The UK's 10 best

The wild, dramatic scenery and varied landscape of the United Kingdom has made hiking (or walking) a hugely popular pastime. There’s something for all levels of fitness and enthusiasm.

Here are 10 of the UK's best hiking trails.

Scafell Pike – England

At 978m (3209ft), England's highest mountain features on many hiker's bucket list. The classic route starts from Wasdale Head; it's hard going but within the reach of most moderately fit walkers.

It's a return trip of around 6 to 7 hours. Proper gear is essential: raincoat, backpack, map, food, water and hiking boots. A favorable weather forecast is preferable to make the most of the views.

Helvellyn – England

Along with Scafell Pike, Helvellyn is the challenging hike everyone wants to do.

The classic ascent in The Lake District takes in the twin ridges of Striding and Swirral Edge, which are spectacular but very exposed and involve some scrambling and steep drops on either side.

If you're at all nervous of heights, Helvellyn is not the fell for you. The usual routes climb up through Glenridding or Patterdale. Always check the weather forecast and take necessary supplies.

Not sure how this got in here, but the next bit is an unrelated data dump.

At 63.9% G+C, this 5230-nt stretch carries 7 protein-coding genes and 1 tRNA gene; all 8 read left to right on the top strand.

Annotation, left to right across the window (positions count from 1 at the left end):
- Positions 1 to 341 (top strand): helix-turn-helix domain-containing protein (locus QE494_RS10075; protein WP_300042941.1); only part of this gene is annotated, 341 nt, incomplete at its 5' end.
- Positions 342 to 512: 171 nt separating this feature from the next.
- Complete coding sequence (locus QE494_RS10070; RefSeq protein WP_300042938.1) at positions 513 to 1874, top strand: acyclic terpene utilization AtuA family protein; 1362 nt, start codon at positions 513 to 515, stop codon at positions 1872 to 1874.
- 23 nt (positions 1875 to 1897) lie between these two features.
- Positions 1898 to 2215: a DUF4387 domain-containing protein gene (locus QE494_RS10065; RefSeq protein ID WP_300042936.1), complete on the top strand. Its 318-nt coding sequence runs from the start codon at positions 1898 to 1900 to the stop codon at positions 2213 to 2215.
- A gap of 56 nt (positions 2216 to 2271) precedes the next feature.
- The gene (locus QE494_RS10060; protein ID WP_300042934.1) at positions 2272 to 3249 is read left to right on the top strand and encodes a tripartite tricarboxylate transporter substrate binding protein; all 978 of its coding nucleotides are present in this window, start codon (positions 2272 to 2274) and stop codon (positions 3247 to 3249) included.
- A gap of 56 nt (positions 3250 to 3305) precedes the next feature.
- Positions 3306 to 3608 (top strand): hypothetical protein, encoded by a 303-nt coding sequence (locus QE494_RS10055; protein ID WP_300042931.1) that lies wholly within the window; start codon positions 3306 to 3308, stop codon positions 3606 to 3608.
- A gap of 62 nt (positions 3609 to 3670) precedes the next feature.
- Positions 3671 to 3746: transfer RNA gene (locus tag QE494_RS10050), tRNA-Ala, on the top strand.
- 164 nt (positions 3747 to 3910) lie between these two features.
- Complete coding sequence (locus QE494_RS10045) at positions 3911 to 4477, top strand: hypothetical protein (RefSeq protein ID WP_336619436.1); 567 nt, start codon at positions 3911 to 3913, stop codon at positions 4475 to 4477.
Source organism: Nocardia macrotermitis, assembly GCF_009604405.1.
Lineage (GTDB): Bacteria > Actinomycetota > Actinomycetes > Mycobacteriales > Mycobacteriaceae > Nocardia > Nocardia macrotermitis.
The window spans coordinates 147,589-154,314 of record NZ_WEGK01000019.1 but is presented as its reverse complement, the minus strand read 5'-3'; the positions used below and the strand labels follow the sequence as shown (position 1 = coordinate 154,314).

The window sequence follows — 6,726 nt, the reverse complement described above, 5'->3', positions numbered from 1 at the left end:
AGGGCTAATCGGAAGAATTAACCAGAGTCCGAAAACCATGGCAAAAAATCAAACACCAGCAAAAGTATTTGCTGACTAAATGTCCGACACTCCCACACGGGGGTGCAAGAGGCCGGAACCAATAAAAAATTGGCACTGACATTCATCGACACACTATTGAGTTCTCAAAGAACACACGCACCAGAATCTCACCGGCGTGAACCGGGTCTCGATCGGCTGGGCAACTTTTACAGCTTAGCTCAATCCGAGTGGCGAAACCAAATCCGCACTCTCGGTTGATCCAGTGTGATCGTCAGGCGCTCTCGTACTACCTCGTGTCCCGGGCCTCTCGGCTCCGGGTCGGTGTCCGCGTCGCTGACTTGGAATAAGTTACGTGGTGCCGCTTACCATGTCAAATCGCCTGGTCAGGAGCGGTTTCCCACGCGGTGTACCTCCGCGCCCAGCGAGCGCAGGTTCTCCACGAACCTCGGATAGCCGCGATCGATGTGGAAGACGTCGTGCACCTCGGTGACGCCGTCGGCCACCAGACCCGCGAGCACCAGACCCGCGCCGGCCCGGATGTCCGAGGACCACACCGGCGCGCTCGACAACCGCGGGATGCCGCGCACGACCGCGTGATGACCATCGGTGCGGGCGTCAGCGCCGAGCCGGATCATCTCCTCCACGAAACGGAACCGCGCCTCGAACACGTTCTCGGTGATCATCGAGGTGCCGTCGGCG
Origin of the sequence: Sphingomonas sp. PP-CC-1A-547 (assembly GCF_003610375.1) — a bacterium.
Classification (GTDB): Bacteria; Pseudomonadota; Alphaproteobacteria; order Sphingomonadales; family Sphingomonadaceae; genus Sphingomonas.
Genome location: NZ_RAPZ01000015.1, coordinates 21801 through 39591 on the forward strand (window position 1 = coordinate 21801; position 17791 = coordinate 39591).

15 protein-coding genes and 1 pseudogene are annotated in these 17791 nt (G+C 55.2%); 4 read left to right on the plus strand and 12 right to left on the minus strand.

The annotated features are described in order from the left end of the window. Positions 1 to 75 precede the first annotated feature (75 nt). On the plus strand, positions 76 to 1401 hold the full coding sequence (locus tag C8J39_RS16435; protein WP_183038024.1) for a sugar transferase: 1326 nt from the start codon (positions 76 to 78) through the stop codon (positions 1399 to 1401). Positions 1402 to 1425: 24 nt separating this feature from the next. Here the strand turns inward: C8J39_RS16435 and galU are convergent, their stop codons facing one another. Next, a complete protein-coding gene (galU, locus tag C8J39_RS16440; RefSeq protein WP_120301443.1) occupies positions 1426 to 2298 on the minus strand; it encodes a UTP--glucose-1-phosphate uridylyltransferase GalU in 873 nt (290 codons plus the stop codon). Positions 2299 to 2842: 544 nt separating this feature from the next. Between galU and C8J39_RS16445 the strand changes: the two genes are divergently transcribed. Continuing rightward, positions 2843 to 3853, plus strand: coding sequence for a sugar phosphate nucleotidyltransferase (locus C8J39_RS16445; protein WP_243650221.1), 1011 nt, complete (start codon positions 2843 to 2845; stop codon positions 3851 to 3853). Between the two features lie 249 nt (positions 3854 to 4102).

Brown Willy – Cornwall

Stop sniggering. A perennial source of amusement for Cornish schoolkids, Cornwall’s highest hill actually gets its name from the Cornish bronn wennili, or “hill of swallows”.

From the car park at Poldue Downs, it's a there-and-back tramp of about 8.9km (5.5 miles): the ascent is steep but straightforward, winding through heathland, bog and boulders to the summit.

Along the way, you can also bag Cornwall's second-highest summit, Rough Tor (pronounced row, to rhyme with cow).

Southern Upland Way – Scotland

Southern Scotland's most famous walk is the challenging 341km (212-mile) Southern Upland, which runs coast to coast from Portpatrick to Cockburnspath.

If you want a sample, one of the best bits is the three- to four-day section from Dalry to Beattock.